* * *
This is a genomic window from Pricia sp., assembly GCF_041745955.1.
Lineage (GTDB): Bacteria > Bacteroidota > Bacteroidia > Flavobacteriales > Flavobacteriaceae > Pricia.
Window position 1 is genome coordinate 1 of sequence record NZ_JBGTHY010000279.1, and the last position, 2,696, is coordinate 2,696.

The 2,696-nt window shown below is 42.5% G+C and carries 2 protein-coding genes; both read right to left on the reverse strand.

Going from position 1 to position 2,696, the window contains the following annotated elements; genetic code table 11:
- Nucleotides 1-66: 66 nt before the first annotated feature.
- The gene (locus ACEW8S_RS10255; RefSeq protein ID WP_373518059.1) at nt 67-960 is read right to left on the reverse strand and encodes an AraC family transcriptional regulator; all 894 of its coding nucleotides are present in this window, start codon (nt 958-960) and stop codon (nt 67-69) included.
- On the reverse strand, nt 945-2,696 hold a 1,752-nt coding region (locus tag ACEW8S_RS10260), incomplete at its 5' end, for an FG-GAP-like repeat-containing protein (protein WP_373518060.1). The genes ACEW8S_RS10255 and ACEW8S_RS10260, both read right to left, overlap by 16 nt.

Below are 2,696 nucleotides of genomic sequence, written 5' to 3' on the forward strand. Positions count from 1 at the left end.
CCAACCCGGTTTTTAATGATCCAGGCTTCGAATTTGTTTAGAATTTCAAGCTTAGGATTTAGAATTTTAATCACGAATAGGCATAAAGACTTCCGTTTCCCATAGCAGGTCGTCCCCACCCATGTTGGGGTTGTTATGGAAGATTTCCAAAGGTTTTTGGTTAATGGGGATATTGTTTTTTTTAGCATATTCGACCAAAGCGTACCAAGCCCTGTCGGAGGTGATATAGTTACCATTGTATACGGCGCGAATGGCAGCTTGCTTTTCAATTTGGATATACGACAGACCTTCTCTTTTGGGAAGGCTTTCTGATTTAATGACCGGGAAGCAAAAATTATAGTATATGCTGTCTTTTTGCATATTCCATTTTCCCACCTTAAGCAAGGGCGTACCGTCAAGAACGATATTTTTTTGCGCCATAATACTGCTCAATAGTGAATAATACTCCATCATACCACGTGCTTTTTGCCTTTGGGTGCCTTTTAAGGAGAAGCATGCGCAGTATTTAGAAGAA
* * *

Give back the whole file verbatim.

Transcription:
This is a genomic window from Pricia sp., assembly GCF_041745955.1.
Lineage (GTDB): Bacteria > Bacteroidota > Bacteroidia > Flavobacteriales > Flavobacteriaceae > Pricia.
Window position 1 is genome coordinate 1 of sequence record NZ_JBGTHY010000279.1, and the last position, 2,696, is coordinate 2,696.

The 2,696-nt window shown below is 42.5% G+C and carries 2 protein-coding genes; both read right to left on the reverse strand.

Going from position 1 to position 2,696, the window contains the following annotated elements; genetic code table 11:
- Nucleotides 1-66: 66 nt before the first annotated feature.
- The gene (locus ACEW8S_RS10255; RefSeq protein ID WP_373518059.1) at nt 67-960 is read right to left on the reverse strand and encodes an AraC family transcriptional regulator; all 894 of its coding nucleotides are present in this window, start codon (nt 958-960) and stop codon (nt 67-69) included.
- On the reverse strand, nt 945-2,696 hold a 1,752-nt coding region (locus tag ACEW8S_RS10260), incomplete at its 5' end, for an FG-GAP-like repeat-containing protein (protein WP_373518060.1). The genes ACEW8S_RS10255 and ACEW8S_RS10260, both read right to left, overlap by 16 nt.

Below are 2,696 nucleotides of genomic sequence, written 5' to 3' on the forward strand. Positions count from 1 at the left end.
CCAACCCGGTTTTTAATGATCCAGGCTTCGAATTTGTTTAGAATTTCAAGCTTAGGATTTAGAATTTTAATCACGAATAGGCATAAAGACTTCCGTTTCCCATAGCAGGTCGTCCCCACCCATGTTGGGGTTGTTATGGAAGATTTCCAAAGGTTTTTGGTTAATGGGGATATTGTTTTTTTTAGCATATTCGACCAAAGCGTACCAAGCCCTGTCGGAGGTGATATAGTTACCATTGTATACGGCGCGAATGGCAGCTTGCTTTTCAATTTGGATATACGACAGACCTTCTCTTTTGGGAAGGCTTTCTGATTTAATGACCGGGAAGCAAAAATTATAGTATATGCTGTCTTTTTGCATATTCCATTTTCCCACCTTAAGCAAGGGCGTACCGTCAAGAACGATATTTTTTTGCGCCATAATACTGCTCAATAGTGAATAATACTCCATCATACCACGTGCTTTTTGCCTTTGGGTGCCTTTTAAGGAGAAGCATGCGCAGTATTTAGAAGAA